Credit: Grant Blankenship / GPB News
How you can count bats in the name of science
It was a little before nightfall when Georgia Department of Natural Resources biologist Trina Morris and a half dozen people stared at a box on a pole against an overcast sky.
“We definitely want to have a bright sky behind so we can watch them when they drop out,” Morris said.
“They” were bats and it was the box, this colony’s version of a roost, out of which they were about to drop.
It’s been a tough couple of decades for North American bats.
Where they live in caves, a fungus has been laying waste to their colonies by the millions. A recent report said over half of the continent’s bat species are at severe risk of population loss.
Meanwhile, bats living outside caves are doing better, but there’s still a lot to learn. That’s why every summer the Georgia Department of Natural Resources asks everyday people to help by counting bats on summer evenings.
Trina Morris was going to teach the half-dozen volunteers how to do that by counting the type of bats she already knew were Mexican free-tailed bats.
“These are the bats that are under the Congress Avenue Bridge in Austin,” she said.
An as-yet-untold number of them could be seen tucked in together in the narrow slots of the bat box from underneath. Their annoyed chirping was audible.
“They're tough and they're tiny.”
So how many were in this one box? Well, fewer than in Austin, for sure, where 1.5 million live under that one bridge. To be exact here, there had to be a count.
Ethan Hatchett was the bat monitor trainee. This would be the roost he would track in the DNR bat monitoring program.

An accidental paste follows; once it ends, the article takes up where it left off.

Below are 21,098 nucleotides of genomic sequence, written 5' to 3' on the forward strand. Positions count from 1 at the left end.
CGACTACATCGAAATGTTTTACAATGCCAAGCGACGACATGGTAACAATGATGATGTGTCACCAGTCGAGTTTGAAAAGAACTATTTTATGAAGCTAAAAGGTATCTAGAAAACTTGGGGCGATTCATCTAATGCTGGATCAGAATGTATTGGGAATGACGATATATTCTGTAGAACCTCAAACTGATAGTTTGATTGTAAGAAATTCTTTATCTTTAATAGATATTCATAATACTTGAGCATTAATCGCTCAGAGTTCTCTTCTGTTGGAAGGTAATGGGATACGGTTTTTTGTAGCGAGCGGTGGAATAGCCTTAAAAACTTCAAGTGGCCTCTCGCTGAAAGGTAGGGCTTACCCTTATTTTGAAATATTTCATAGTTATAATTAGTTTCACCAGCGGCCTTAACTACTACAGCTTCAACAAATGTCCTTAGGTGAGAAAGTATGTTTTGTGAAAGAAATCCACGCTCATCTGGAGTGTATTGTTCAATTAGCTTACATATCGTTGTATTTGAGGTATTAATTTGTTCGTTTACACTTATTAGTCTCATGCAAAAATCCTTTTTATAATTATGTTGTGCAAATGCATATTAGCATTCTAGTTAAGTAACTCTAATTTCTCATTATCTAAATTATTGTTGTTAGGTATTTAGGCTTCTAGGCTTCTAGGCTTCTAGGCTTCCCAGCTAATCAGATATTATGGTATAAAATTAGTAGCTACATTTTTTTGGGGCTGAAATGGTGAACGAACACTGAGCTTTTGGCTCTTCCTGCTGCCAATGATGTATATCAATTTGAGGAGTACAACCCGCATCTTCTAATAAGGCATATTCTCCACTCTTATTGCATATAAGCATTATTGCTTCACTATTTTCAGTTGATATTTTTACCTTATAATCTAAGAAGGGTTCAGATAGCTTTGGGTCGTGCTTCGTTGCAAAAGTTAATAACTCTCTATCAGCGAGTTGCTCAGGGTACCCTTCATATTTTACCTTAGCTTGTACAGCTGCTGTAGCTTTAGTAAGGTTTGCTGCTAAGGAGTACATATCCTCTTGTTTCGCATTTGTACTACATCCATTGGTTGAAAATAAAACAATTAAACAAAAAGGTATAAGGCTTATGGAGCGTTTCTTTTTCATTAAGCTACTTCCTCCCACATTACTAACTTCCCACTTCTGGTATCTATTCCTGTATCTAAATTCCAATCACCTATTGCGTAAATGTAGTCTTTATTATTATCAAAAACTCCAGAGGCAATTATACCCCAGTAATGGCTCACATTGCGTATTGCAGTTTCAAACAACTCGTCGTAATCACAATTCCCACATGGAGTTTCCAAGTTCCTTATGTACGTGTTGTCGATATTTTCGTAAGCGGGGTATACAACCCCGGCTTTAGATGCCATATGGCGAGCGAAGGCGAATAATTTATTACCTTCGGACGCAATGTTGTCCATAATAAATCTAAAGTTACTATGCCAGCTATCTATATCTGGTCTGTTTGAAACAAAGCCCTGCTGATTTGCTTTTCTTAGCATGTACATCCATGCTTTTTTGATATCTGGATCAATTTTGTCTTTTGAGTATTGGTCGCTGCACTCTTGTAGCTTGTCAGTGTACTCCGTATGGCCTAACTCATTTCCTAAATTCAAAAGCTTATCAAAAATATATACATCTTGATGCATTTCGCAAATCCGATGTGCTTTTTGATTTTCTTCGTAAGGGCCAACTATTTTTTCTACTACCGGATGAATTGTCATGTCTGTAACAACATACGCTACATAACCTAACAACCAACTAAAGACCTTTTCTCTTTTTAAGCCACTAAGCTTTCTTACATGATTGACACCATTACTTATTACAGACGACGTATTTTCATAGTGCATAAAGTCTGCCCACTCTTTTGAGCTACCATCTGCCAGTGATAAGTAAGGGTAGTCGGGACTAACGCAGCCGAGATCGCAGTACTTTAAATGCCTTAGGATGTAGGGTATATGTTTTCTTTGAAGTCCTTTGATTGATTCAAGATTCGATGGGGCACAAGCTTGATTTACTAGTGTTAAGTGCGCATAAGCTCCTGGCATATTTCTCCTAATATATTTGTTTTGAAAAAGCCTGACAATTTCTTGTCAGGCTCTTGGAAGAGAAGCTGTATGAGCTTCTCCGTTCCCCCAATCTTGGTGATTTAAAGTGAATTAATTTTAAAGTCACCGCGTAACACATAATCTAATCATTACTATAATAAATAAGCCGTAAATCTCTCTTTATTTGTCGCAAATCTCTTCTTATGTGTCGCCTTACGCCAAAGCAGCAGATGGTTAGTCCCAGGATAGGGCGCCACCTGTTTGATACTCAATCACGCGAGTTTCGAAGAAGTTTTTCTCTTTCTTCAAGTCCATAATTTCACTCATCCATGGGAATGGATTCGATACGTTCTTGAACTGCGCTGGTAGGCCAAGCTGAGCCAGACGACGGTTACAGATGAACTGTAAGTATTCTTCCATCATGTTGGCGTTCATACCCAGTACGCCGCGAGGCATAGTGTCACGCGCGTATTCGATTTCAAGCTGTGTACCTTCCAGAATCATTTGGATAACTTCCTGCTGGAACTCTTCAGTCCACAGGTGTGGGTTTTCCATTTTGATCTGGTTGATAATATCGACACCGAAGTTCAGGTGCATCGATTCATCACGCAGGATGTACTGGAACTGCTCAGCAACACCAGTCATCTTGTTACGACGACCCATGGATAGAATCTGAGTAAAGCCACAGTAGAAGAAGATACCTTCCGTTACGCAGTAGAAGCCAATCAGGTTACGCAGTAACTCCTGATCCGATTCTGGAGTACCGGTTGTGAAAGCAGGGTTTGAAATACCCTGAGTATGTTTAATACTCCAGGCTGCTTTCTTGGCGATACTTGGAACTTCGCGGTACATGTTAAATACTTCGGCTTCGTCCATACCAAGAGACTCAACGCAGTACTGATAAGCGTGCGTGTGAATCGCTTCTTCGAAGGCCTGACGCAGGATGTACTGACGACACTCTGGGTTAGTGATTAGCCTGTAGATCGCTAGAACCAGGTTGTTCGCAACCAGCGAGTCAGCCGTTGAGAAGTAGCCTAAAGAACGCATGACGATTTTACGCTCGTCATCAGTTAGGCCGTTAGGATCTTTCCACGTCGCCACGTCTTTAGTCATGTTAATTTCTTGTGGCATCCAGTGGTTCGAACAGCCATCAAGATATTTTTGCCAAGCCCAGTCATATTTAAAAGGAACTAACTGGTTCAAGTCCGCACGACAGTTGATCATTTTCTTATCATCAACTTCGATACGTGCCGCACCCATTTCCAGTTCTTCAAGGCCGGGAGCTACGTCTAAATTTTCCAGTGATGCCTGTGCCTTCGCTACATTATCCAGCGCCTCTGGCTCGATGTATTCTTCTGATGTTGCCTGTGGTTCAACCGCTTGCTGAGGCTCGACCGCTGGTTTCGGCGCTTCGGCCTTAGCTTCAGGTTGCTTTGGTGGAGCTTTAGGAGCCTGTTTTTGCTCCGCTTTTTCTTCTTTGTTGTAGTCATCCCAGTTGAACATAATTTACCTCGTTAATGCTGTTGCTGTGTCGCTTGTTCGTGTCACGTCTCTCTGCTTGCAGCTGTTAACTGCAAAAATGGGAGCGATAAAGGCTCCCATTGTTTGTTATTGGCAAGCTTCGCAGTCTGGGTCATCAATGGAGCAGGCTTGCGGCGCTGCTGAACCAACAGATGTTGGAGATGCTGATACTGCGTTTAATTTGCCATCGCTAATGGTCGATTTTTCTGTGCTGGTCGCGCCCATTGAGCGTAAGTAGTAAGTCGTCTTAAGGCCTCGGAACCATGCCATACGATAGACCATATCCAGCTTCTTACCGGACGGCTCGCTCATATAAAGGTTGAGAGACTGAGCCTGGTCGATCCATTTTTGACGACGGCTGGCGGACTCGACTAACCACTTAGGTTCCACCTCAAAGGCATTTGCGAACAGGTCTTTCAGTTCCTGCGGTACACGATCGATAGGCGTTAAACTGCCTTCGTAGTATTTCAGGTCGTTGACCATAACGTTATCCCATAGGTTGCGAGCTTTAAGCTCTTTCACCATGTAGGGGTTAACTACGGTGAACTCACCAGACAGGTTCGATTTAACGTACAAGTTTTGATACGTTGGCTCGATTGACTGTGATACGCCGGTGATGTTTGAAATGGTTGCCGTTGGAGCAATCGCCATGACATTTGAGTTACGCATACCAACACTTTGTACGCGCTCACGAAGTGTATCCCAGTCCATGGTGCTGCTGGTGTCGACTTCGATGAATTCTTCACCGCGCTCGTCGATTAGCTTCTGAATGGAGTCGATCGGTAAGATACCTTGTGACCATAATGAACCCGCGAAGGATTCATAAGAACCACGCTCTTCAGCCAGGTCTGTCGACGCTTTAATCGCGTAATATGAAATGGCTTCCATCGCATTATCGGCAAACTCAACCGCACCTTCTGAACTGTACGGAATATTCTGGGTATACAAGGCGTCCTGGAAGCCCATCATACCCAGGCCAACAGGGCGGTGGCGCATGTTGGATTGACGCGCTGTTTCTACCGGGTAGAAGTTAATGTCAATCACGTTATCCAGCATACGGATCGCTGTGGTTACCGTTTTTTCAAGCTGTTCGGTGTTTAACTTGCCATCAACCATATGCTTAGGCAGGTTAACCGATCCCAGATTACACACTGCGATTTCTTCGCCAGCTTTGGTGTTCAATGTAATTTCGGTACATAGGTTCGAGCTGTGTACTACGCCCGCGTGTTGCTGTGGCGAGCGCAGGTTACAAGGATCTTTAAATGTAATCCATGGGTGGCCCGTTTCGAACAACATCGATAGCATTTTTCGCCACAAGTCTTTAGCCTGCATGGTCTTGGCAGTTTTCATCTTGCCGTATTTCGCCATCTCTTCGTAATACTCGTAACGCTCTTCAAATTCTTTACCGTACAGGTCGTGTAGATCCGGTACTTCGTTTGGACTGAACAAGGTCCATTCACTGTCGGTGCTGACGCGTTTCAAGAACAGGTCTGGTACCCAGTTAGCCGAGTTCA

“I'll be a good landlord,” Hatchett said.
So what's the job?
“Do you have your smartphone and do you have the bat roost monitoring form pulled up?” Morris asked.
Georgia DNR has an online form where volunteer bat counters can record what they see at their roost.
“So, like, how windy it is, the temperature, what the sky looks like, the date, where we're at,” Hatchett said.
Once the form is filled out, Trina Morris said you wait until the bats take to the air.
Then you count.
When these bats decided to drop, they did it quickly. The small group trying to keep track of their numbers laughed and struggled just a bit as numbers jumped from five to eight to tens of bats in minutes.
“If they start pouring out, you kind of try to count them in like five or 10, you know?” Morris advised.
And, she said, you really have to keep your focus.
“So you just, like, have to stare. Which makes your neighbors think you're crazy.”
After the rush of bats subsided, the group had a number: 152 Mexican free-tailed bats.
“What more do you want out of a Friday night?” Trina Morris joked as everyone packed up their folding chairs.
She hopes others agree, and will help her monitor Georgia’s bats this summer, wherever they are.